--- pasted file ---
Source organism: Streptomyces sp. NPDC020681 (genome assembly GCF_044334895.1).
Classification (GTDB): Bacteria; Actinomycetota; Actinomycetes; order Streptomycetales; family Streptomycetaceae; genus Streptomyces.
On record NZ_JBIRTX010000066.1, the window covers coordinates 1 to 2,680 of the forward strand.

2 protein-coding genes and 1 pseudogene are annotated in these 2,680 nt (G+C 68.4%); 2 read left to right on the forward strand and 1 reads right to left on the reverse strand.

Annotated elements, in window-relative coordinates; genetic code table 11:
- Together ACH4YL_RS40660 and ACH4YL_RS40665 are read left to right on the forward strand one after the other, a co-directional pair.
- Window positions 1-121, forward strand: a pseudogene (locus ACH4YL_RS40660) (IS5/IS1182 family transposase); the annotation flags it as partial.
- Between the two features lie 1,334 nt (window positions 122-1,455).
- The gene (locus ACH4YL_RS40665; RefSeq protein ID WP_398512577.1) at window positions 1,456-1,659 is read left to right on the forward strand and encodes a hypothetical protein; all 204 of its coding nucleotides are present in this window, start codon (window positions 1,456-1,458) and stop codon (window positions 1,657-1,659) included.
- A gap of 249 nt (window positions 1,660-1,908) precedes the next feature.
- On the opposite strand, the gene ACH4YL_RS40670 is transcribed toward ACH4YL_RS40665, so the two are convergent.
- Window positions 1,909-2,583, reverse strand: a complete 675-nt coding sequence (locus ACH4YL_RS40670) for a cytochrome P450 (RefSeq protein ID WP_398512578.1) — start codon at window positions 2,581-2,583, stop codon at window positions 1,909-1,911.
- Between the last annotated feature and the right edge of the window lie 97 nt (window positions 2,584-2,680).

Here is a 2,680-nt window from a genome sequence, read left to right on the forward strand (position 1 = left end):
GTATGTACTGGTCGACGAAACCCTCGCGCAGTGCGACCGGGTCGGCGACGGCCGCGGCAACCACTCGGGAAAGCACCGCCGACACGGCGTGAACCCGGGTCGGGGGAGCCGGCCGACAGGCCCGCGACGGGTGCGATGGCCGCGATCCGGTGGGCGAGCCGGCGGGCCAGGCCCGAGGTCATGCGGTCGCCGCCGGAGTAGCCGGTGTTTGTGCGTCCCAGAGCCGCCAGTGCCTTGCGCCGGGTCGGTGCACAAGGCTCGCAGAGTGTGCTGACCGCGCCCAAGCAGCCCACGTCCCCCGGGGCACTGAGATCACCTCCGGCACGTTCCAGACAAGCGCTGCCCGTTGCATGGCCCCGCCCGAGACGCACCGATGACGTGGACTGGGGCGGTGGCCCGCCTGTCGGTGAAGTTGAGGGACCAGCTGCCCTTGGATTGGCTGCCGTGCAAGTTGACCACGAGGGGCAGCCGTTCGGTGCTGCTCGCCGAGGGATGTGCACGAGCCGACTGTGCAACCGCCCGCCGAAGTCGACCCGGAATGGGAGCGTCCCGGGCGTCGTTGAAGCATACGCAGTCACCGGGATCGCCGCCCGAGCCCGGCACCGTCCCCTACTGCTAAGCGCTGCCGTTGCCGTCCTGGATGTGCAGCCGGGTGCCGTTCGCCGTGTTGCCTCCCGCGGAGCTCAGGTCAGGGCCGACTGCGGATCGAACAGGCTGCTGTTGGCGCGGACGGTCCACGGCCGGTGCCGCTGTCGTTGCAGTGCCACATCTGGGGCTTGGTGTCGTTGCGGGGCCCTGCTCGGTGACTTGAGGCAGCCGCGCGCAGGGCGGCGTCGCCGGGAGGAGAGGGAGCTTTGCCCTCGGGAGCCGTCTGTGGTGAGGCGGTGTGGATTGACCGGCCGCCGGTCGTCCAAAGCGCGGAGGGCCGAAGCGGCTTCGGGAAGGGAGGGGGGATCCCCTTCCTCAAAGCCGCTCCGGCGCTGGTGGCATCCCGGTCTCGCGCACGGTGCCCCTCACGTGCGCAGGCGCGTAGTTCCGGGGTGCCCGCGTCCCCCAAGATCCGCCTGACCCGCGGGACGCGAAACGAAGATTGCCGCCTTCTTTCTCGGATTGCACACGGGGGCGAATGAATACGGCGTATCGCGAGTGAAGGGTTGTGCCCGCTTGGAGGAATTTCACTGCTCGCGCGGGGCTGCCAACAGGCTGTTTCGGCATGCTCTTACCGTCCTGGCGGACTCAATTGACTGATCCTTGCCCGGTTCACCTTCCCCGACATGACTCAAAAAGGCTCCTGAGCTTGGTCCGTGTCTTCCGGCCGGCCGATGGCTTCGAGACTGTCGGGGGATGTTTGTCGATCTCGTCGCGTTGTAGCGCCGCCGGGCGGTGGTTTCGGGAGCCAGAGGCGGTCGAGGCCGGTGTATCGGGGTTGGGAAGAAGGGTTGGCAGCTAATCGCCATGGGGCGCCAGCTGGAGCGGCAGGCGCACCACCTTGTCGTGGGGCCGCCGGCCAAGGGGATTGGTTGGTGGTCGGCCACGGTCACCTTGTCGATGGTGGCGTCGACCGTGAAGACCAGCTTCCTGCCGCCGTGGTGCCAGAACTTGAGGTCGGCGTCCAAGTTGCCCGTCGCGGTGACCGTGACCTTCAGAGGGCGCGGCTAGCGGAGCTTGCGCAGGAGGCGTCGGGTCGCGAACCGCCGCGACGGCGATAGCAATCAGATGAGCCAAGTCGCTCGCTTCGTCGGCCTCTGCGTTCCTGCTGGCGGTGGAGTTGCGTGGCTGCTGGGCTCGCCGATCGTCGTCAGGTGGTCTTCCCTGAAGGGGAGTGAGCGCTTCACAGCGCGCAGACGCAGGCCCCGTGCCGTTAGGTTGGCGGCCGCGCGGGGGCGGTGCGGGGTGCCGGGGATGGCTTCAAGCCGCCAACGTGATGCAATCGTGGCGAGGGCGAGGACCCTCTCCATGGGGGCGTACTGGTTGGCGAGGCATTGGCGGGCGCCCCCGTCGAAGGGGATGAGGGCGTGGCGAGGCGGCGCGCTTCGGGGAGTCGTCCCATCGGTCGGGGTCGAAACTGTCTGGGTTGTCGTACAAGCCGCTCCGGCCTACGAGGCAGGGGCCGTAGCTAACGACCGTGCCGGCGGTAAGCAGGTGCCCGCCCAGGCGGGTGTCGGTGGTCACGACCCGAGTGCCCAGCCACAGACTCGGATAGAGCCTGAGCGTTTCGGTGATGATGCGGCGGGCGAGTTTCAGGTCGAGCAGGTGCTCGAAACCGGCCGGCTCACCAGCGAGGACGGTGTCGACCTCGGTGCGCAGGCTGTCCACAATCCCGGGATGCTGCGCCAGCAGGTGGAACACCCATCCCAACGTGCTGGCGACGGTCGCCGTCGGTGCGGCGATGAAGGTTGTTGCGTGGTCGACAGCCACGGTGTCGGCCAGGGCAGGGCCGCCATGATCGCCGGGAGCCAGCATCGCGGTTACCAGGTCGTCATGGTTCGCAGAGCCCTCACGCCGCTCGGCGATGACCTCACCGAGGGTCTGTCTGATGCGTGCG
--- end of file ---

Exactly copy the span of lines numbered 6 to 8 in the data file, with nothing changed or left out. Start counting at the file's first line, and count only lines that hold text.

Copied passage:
- Together ACH4YL_RS40660 and ACH4YL_RS40665 are read left to right on the forward strand one after the other, a co-directional pair.
- Window positions 1-121, forward strand: a pseudogene (locus ACH4YL_RS40660) (IS5/IS1182 family transposase); the annotation flags it as partial.
- Between the two features lie 1,334 nt (window positions 122-1,455).